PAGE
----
By Daniel Hunter
Huge growth in take-up of smartphones and tablets is creating a nation of media multi-taskers, Ofcom research reveals, transforming the traditional living room of our parents and grandparents into a digital media hub.
Ofcom’s Communications Market Report 2013 reveals that people are still coming together to watch TV in the living room — 91% of UK adults view TV on the main set each week, up from 88% in 2002.
However, an increasing array of digital media are now vying for their attention. People are streaming videos, firing off instant messages and updating their social media status — all while watching more TV than before.
These activities are mostly carried out using smartphones, with over half of adults (51%) now owning these devices, almost double the proportion two years ago (27%).
At the same time, tablet ownership has more than doubled in the past year, rising from 11% of homes to 24%. The average household now owns more than three types of internet enabled device, with one in five owning six or more.
Over half (53%) of UK adults are now media multi-tasking while watching TV on a weekly basis. Watching other content on a different device is one of these activities.
A quarter (25%) are regularly ‘media meshing’ — doing something else but related to what they’re watching on TV. Examples of media meshing include talking on the phone (16%) or texting (17%) about what they’re watching, using social networks (11%) or ‘apps’ to communicate directly with programmes (3%). Younger people are most likely to use other media while watching TV (74%) with 44% media meshing.
The impact of media meshing was seen during the 2013 Wimbledon Men’s tennis final, with 1.1 million people worldwide tweeting 2.6 million times using hashtags associated with the tennis final. Of these tweets, around 80% came from mobile devices.
The other major social phenomenon driven by digital devices is ‘media stacking’. Half (49%) of people use their smartphones and tablets for completely unrelated activities while watching TV every week — such as surfing the net (36%), social networking (22%) or online shopping (16%).
Women are significantly more likely to media multi-task weekly (56% compared to 51% of men), as are those with children at home (66%).
While the average household owns at least three types of internet-enabled device, the TV set in the living room retains its importance. People are increasingly reverting to having just one TV in their household — 41% of households in 2012 compared with 35% in 2002.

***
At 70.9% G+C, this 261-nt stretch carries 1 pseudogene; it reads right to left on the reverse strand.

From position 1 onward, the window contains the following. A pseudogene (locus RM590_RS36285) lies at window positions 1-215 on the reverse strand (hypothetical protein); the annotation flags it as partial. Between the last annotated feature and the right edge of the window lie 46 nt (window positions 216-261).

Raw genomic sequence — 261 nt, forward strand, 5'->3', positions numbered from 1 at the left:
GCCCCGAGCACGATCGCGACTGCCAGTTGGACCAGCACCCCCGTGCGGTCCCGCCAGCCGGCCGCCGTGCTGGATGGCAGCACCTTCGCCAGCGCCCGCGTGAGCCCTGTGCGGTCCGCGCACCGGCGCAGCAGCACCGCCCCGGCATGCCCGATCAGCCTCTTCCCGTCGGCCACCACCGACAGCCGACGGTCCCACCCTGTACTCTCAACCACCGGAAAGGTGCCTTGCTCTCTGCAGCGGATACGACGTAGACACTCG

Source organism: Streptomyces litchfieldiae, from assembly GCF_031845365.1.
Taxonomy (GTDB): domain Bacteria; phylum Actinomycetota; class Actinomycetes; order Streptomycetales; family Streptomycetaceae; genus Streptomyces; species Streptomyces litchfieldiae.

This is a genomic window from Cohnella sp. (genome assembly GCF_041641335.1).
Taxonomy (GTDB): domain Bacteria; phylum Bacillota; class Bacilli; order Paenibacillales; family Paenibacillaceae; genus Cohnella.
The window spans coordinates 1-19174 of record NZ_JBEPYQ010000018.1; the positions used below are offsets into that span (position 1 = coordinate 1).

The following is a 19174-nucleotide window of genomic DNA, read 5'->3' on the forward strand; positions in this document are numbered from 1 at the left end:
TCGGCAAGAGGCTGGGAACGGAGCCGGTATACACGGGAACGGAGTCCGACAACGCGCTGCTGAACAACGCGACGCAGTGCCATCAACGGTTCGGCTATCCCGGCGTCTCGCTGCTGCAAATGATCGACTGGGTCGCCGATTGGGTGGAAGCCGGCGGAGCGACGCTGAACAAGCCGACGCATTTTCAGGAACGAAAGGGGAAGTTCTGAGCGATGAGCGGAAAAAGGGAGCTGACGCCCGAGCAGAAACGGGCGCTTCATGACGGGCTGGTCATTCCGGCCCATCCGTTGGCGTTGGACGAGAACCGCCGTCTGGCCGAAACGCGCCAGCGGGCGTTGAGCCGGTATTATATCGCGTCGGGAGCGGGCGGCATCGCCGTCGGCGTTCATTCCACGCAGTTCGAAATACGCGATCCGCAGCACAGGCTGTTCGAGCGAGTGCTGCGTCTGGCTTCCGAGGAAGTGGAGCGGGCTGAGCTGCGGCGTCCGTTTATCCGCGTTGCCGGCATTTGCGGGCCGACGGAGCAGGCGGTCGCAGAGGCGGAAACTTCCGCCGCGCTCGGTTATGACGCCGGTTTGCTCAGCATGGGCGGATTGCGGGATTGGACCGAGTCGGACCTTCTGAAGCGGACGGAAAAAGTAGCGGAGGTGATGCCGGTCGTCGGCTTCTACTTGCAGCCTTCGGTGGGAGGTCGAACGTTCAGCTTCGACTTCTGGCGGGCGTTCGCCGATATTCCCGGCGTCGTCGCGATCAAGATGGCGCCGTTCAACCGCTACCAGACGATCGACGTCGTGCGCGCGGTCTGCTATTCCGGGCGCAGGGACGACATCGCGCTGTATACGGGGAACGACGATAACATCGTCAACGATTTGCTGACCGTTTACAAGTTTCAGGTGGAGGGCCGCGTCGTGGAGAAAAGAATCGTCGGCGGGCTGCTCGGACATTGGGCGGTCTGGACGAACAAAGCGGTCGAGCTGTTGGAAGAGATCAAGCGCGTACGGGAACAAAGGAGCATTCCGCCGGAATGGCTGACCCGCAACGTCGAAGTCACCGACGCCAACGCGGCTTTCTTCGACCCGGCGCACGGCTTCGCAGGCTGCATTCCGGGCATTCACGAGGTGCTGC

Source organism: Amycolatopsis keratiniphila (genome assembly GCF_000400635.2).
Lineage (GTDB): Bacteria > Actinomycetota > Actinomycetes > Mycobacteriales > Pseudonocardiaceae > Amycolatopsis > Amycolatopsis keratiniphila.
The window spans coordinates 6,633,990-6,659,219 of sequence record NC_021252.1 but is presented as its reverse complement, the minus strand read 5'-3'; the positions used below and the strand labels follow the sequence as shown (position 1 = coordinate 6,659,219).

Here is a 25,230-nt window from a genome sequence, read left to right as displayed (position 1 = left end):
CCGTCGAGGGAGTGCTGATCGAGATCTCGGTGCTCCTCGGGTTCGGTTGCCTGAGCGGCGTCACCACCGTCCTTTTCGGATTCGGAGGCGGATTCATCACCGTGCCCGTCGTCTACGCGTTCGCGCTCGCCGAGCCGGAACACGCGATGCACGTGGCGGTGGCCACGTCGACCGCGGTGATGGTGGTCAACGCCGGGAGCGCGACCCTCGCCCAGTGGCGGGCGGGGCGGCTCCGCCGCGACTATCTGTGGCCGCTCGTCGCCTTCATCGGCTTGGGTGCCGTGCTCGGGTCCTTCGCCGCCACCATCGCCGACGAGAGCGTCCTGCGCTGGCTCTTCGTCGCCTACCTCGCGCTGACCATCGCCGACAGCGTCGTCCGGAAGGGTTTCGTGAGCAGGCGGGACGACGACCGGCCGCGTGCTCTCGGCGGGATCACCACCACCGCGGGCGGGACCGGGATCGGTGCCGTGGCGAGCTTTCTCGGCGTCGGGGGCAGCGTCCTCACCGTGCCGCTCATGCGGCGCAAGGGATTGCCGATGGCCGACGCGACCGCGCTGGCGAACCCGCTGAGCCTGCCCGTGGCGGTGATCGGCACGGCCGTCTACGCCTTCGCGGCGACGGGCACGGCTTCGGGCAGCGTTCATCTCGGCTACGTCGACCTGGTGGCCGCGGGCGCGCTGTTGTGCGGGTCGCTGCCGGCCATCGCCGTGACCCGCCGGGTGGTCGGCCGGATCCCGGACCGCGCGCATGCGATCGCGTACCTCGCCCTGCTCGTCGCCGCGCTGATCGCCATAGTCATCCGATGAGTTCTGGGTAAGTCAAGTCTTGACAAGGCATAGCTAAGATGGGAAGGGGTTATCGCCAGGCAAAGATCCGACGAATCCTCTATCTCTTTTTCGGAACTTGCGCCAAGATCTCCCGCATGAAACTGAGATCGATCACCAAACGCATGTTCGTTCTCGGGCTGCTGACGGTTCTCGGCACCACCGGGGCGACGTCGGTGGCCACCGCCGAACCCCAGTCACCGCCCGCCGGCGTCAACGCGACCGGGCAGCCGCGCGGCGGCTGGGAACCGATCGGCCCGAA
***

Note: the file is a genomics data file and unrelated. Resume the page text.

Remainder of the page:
In the first quarter of 2013, half (52%) of 5-15 year olds had a TV in their bedroom. This compares to seven in ten (69%) in 2007. And the proportion of UK adults viewing via the main TV set has increased from 88% in 2002 to 91% in 2012.
Live TV accounted for 90% of all viewing in 2012, with the average viewer watching just over four hours of TV a day — 15 minutes more than in 2008. Viewers are also enjoying bigger screens in the living room. ‘Jumbo’ TV sets (43”+) accounted for 15.8% of sales in the first quarter 2013, a 4.3 percentage point increase on 2012.
Tablets are also supporting the continued popularity of watching TV live, with more than half (57%) of tablet audiovisual content viewers watching live TV at least weekly via this device.
“Our research shows that increasingly families are gathering in the living room to watch TV just as they were in the 1950s — but now delivered on bigger, wider and more sophisticated sets," James Thickett, Ofcom’s Director of Research, said.
"Unlike the 1950s family, however, they are also doing their own thing. They are tweeting about a TV show, surfing the net or watching different content altogether on a tablet.
“Just a few years ago, we would be talking about last night’s TV at work or at school. Now, we’re having those conversations live while watching TV — using social media, text and instant messaging.”
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